Imagine students finding images of their town or suburb’s main street a hundred years ago and comparing it to today? Or even their own house or school? Try searching for your town or suburb name in the SLV catalogue and see what you can find.

Library tours on Historypin

We recently came a across a great application of Historypin, a tool which lets you attach media to specific locations on a map.

Judith Way has created a virtual tour of Australian (and a few international) school libraries showcasing different approaches to library design and function. It’s a great example of how we can use tools like Historypin to share our learning and expertise with colleagues.

Tools like Pinterest could also be used to showcase library spaces and displays online.

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You can look at individual libraries, view by location or follow the tour.

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Labrary – experimental library makerspace

Labrary was a 37 day experiment that trialled the idea of a community makerspace that extended beyond traditional library walls. The project was developed by a team of students and staff from Harvard University’s School of Design in collaboration with the Librarian/Assistant Dean for Information Services, Anne Whiteside.

While based on key principles that underpin any library – ideas, information and culture – Labrary encouraged collaborative activities, experimentation and sharing. Labrary, as the name suggests, was a ‘lab’ and a library at the same time. It was designed to be a place where you could explore, experiment and test ideas and where failure was accepted as part of the creative process. More importantly, it gave people the opportunity to develop new themes, and to share interests – providing meaningful projects for the community. Labrary was also community driven so anyone could  walk in off the street and do whatever they wanted, rather than being something procured by an organisation or institution from the top down.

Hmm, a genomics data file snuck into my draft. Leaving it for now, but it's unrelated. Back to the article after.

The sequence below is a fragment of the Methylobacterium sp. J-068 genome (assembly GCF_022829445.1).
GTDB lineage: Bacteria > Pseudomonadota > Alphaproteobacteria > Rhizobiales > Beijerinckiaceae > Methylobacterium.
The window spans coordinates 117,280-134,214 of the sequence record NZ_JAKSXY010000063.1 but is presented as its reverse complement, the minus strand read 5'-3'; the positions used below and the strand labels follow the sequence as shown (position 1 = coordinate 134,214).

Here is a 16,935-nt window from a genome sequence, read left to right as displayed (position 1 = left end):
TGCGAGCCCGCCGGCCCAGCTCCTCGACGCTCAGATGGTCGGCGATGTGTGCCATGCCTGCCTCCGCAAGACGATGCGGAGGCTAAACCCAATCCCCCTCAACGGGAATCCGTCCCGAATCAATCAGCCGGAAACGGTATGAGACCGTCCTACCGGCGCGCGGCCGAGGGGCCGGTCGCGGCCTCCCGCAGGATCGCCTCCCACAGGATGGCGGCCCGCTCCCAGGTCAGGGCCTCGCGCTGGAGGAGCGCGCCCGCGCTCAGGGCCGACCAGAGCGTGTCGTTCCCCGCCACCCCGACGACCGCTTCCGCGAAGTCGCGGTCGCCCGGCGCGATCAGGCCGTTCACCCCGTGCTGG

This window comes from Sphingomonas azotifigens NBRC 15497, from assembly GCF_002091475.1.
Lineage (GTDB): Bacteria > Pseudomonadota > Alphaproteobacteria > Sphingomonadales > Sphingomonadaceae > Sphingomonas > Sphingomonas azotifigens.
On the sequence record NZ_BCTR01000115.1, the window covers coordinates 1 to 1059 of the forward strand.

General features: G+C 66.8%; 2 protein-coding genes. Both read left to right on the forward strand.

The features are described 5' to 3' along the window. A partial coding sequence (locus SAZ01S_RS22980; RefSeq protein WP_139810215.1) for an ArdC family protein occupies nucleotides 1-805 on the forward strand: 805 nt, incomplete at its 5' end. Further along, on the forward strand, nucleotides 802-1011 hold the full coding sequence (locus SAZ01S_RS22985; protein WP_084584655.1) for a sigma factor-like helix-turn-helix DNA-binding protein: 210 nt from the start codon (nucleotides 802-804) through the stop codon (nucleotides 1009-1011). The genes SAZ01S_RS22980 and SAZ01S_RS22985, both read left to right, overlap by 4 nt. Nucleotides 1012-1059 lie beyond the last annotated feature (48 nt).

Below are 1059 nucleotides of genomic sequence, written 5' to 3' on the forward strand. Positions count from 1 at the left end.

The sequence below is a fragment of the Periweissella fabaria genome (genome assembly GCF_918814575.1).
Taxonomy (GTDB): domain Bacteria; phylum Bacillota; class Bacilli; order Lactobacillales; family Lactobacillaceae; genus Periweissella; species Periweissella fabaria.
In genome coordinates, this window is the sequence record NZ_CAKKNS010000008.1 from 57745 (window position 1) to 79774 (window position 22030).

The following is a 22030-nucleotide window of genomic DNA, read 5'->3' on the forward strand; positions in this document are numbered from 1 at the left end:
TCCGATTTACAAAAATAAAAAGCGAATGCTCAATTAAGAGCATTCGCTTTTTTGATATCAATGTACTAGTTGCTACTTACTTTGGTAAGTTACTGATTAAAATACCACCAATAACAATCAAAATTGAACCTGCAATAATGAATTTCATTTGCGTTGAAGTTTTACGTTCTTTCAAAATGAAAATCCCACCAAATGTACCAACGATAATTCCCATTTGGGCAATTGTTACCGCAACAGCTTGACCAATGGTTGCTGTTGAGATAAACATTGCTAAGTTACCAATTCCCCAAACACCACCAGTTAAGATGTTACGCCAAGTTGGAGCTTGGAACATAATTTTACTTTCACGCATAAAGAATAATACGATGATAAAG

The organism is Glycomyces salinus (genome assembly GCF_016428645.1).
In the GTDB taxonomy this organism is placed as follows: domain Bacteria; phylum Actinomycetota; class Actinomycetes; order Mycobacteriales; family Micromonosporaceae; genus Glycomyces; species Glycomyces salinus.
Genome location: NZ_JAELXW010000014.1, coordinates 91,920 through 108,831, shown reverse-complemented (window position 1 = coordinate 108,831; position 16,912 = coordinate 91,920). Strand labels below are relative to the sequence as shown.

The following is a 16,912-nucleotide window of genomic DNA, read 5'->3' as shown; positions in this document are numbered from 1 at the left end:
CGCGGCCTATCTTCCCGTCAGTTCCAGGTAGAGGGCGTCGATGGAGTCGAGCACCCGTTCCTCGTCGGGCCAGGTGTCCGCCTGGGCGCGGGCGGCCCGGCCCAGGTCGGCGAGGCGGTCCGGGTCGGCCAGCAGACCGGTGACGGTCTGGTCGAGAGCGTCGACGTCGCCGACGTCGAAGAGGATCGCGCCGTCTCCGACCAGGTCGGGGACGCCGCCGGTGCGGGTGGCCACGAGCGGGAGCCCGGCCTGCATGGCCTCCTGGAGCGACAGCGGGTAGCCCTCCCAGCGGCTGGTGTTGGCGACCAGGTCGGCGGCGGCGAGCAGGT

Some of the activities in Labrary included:

Inflatable reading room – A portable bubble for group discussions or a quiet space to chill out. A space within a space designed to transcend and take you to other worlds.

Time/Slice – A crowd-sourced digital bulletin board that opened the library up to different users, letting them discuss, collaborate, extend their personal research and include others’ resources organically. It’s also a way library sanctioned events could appear on a calendar alongside informal meetups and pop-up events.

There were also a series of discussions labelled Library Futures that explored how libraries could work in the future.

Libraries are well known for their role as transactional entities – people come to libraries to find information, then off they go to make sense of it. Labrary gave people a chance to work together to make information meaningful together. This didn’t eliminate the space for quiet solitary thought, but rather, was an additional resource – rich knowledge curation evolving in real time in a networked community.